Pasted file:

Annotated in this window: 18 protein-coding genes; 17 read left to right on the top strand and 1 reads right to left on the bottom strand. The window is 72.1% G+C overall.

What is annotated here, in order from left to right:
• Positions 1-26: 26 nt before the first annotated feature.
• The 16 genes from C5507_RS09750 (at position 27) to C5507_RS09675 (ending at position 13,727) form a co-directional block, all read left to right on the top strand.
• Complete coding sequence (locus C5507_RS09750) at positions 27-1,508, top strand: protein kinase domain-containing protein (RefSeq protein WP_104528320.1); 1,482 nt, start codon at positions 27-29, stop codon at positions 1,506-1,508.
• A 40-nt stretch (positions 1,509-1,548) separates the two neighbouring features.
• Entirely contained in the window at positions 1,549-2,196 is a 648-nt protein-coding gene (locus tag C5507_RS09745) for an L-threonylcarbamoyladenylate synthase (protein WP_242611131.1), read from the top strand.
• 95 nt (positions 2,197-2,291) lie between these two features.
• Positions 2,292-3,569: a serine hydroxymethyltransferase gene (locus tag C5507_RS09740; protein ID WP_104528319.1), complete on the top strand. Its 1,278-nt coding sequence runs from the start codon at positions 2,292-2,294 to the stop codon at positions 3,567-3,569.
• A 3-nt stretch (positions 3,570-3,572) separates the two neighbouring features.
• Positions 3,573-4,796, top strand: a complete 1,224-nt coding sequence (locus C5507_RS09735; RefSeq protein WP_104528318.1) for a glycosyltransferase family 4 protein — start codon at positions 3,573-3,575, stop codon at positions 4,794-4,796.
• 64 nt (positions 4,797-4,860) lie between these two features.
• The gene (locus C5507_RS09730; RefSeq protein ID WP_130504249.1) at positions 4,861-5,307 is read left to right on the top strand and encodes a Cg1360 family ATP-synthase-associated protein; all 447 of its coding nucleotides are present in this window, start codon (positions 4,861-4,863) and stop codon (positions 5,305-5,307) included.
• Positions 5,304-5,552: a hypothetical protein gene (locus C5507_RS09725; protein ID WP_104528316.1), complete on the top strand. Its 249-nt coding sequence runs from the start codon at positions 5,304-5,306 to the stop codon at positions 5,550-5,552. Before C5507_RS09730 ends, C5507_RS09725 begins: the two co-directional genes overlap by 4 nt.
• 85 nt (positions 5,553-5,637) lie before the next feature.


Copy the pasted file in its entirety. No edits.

Annotated in this window: 18 protein-coding genes; 17 read left to right on the top strand and 1 reads right to left on the bottom strand. The window is 72.1% G+C overall.

What is annotated here, in order from left to right:
• Positions 1-26: 26 nt before the first annotated feature.
• The 16 genes from C5507_RS09750 (at position 27) to C5507_RS09675 (ending at position 13,727) form a co-directional block, all read left to right on the top strand.
• Complete coding sequence (locus C5507_RS09750) at positions 27-1,508, top strand: protein kinase domain-containing protein (RefSeq protein WP_104528320.1); 1,482 nt, start codon at positions 27-29, stop codon at positions 1,506-1,508.
• A 40-nt stretch (positions 1,509-1,548) separates the two neighbouring features.
• Entirely contained in the window at positions 1,549-2,196 is a 648-nt protein-coding gene (locus tag C5507_RS09745) for an L-threonylcarbamoyladenylate synthase (protein WP_242611131.1), read from the top strand.
• 95 nt (positions 2,197-2,291) lie between these two features.
• Positions 2,292-3,569: a serine hydroxymethyltransferase gene (locus tag C5507_RS09740; protein ID WP_104528319.1), complete on the top strand. Its 1,278-nt coding sequence runs from the start codon at positions 2,292-2,294 to the stop codon at positions 3,567-3,569.
• A 3-nt stretch (positions 3,570-3,572) separates the two neighbouring features.
• Positions 3,573-4,796, top strand: a complete 1,224-nt coding sequence (locus C5507_RS09735; RefSeq protein WP_104528318.1) for a glycosyltransferase family 4 protein — start codon at positions 3,573-3,575, stop codon at positions 4,794-4,796.
• 64 nt (positions 4,797-4,860) lie between these two features.
• The gene (locus C5507_RS09730; RefSeq protein ID WP_130504249.1) at positions 4,861-5,307 is read left to right on the top strand and encodes a Cg1360 family ATP-synthase-associated protein; all 447 of its coding nucleotides are present in this window, start codon (positions 4,861-4,863) and stop codon (positions 5,305-5,307) included.
• Positions 5,304-5,552: a hypothetical protein gene (locus C5507_RS09725; protein ID WP_104528316.1), complete on the top strand. Its 249-nt coding sequence runs from the start codon at positions 5,304-5,306 to the stop codon at positions 5,550-5,552. Before C5507_RS09730 ends, C5507_RS09725 begins: the two co-directional genes overlap by 4 nt.
• 85 nt (positions 5,553-5,637) lie before the next feature.